Yeah, when I’m mixing a score, particularly a virtual or a hybrid score, I am generally trying to make things sound more cohesive, to sound more like a real ensemble, especially when dealing with many different sample libraries. I’ll generally use one of my hardware reverbs, either in stereo or surround, as the primary reverb and then add other reverbs to it. For example, sometimes a live human choir won’t work the way I want it to sonically using just the main orchestral reverb, so it needs to have a different flavor of reverb just to fit into the sound of the score. Many projects have many, many disparate sounding prerecorded elements, so I’ll sometimes use one reverb for the snare drum and drum kit, a different reverb for the synth pads, a few different reverbs for the various guitars, and yet another one for some of the drum loops, for example.
And yet, in a real concert hall….?
Not always. And of course, there is no perfect concert hall. (Jay laughs.)
So maybe the correct paradigm is not the concert hall when you’re sitting there but the recording of that performance.
I work on a wide variety of projects, and in all genres of music. I do film scores, video game scores, CDs, the occasional TV show score, and I record, I mix, and I master. So I always consider what the project is. If it’s a film, do I need to be extra concerned about dialog in a certain scene? Are there a lot of sound effects? Is it an action thing or is it a love story? I’m always cognizant of the fact that I have to serve the composer who hired me, but I also need to serve the project. I always reference the picture, the dialog, and the sound effects in a film because my mix might need to be more aggressive overall, might need to be more present, might need to be drier, and certain musical elements of the score might need to be more in your face to work well in the overall context of the film.
Do you think it is useful for a composer who is doing his own mixing to run a score he likes through a Match EQ for analysis and use those settings, not rigidly of course, but as a guideline that you might stick on a 2 buss?
I think the most helpful thing to do is to find a score CD that you like the sound of and that’s in the same musical genre as the score that you are composing. I would bring that cue into your DAW, lower its level a bunch because it’s been mastered and is therefore louder, and then compare back and forth. Obviously, most composers don’t have the production resources available to them that the top Hollywood composers do, but I would listen for things like the punch of the drums, the clarity, the reverb, and the panning. You can learn a lot by A/B-ing back and forth.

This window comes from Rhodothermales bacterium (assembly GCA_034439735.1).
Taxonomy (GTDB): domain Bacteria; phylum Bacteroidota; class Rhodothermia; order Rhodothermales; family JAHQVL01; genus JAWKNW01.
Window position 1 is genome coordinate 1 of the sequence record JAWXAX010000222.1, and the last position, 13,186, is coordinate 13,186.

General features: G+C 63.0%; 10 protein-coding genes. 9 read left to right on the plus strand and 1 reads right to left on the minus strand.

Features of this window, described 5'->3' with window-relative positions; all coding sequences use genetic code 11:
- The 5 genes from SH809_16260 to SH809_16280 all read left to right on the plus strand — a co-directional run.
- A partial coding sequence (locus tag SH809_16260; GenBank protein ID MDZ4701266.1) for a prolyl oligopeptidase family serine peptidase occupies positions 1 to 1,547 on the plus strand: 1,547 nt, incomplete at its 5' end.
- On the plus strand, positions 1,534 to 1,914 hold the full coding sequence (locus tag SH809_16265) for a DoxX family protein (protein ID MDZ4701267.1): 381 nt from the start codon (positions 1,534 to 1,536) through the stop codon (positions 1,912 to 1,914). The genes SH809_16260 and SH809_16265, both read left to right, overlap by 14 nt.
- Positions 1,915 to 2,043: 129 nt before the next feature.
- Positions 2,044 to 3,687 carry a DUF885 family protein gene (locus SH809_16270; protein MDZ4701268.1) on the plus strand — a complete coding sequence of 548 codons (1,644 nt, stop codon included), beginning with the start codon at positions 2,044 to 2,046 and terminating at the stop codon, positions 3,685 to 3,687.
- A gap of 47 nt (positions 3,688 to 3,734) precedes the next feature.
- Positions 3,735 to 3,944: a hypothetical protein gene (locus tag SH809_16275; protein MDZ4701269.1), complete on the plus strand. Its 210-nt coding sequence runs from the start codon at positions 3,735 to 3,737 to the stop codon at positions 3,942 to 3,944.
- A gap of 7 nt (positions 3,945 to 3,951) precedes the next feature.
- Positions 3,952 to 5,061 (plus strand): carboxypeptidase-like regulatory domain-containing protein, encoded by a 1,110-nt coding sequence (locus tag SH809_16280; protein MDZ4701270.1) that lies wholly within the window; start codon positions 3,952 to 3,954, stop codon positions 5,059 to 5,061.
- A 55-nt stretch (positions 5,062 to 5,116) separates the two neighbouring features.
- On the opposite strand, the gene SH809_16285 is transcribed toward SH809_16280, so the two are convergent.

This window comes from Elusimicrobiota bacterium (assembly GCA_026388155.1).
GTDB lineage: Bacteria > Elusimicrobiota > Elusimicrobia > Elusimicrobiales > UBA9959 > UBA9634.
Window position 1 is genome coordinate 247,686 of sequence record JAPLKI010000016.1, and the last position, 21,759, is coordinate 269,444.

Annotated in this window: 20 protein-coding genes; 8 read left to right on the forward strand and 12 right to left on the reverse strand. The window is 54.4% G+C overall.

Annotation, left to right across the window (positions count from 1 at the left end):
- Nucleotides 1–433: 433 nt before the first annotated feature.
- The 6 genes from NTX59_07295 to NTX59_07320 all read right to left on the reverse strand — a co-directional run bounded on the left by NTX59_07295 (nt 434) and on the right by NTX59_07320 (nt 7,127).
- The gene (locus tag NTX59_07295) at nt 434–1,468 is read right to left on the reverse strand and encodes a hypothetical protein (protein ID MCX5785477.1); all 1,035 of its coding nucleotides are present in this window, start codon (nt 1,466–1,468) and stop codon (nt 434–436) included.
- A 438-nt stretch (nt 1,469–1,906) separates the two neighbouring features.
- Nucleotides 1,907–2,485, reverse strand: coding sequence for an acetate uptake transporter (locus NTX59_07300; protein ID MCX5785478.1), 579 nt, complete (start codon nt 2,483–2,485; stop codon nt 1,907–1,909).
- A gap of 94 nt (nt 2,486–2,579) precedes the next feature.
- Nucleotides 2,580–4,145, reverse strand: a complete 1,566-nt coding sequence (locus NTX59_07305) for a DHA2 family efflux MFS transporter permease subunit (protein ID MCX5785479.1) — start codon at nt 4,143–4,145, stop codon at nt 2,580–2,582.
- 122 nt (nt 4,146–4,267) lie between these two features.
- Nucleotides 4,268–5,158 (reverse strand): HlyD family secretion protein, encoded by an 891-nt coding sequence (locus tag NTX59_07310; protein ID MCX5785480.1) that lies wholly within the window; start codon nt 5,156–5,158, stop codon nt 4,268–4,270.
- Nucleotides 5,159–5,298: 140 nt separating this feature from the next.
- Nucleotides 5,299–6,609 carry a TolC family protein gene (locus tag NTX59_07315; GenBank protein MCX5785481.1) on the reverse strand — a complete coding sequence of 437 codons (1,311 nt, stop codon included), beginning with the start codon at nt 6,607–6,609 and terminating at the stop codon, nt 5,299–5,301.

Oh, one more EQ question. When you hear engineers talk about EQ, they almost always say, “think subtractively. Listen for the offending frequencies and try to take that out instead of boosting.” But then when I am in the studio with them I seem them boosting all the time. They do a lot of additive EQ, despite what they say when talking to new engineers. They don’t always practice what they preach.
I do both on a daily basis. Different situations call for cutting or boosting. They’re both great and I would always want to be able to use them both.
Do you have any additional tips for composers who have to serve as their own engineers?
Yes. Whenever I give a lecture or workshop, someone always asks “I’m thinking about buying these speakers, and what do you think about these?” The first thing I say is “Well those may or may not be good speakers, but how much acoustic treatment have you done in your listening environment?” Most often the answer is “none.” I would very much encourage composers to do some acoustic treatment in their listening environment, but NOT with foam. Foam is good for protecting hard drives when they’re being shipped somewhere, but foam is not good for acoustic treatment, in my opinion. There are now lots of products that can be purchased relatively inexpensively that you hang in the corners of a room that will tame bass problems, which is the frequency range where people have the most problems.
The music is going to sound better wherever you sit in the room, plus the bass traps can be hung up on the wall with hooks, and if they move to a new living situation, the bass traps can easily be taken with them. Any speaker they put in there is now going to sound better. If they can create a more accurate mixing environment, then they will make better mixing decisions.
What about things like electronic room correction that some companies now have as a plug-in, or part of their speakers. Not much of a believer?
The short answer is that I believe in physics. You MIGHT be able to improve the room a little bit in one position, but what happens when you move two feet back? What happens when you move six feet back to where the film director is sitting? You can’t beat physics, so I don’t believe in those sort of electronic solutions. I believe in bass treatments in the corners, and bass traps, some absorption, and some diffusion throughout the room.
What about the book shelves with the staggered books method?
Diffusion is good, but most rooms have the biggest problem with bass build up against the back wall and a lot of distortion of the linearity of the bass frequencies. As a result, composers have a lot of trouble making decisions about the level of various bass frequencies when they mix, and then their mixes don’t translate well to the outside world.
Well, this has been really interesting and I am sure will be very helpful to a lot of composers. Thanks, John.
You’re very welcome.